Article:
The answer to this question depends upon the person who answers. For those who are content to allow others to make decisions for them, who are willing to give up personal freedom for basic needs (food, water, shelter), the answer would probably be that their venture was not worth it. People who once had their basic needs met, but then lose them, may also feel the venture was not worth it. As it says in the book, "If he [Jonas] had stayed in the community, he would not be [starving]."
However, people who value freedom and don't like others making decisions for them may be of the opposite opinion. While the basic necessities of life are provided in the Community, there is no individuality, no opportunity for people to make their own decisions, no opportunity to choose their own destinies. Is this a life worth living? As it says in the book, "If he [Jonas] had stayed, he would have starved in other ways. He would have lived a life hungry for feeling, for color, for love."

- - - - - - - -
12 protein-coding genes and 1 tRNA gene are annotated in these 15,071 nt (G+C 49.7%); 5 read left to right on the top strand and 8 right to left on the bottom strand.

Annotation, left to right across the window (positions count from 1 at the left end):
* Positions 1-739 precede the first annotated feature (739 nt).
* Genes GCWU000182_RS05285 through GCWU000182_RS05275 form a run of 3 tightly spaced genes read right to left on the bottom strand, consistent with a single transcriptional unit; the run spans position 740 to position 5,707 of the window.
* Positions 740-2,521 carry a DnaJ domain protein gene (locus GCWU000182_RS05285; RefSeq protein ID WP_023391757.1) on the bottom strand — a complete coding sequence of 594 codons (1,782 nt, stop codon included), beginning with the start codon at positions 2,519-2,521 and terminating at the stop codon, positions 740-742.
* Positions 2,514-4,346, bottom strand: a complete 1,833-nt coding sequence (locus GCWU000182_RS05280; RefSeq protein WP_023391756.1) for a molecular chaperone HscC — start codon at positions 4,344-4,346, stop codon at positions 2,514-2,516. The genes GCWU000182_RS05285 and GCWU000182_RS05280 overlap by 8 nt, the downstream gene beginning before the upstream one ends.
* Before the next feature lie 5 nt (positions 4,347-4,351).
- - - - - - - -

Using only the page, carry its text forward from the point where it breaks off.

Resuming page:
The answer to this question depends entirely upon the individual's need for personal choice and willingness to take risks. Lowry seems to suggest that choice and freedom are more important than guaranteed survival.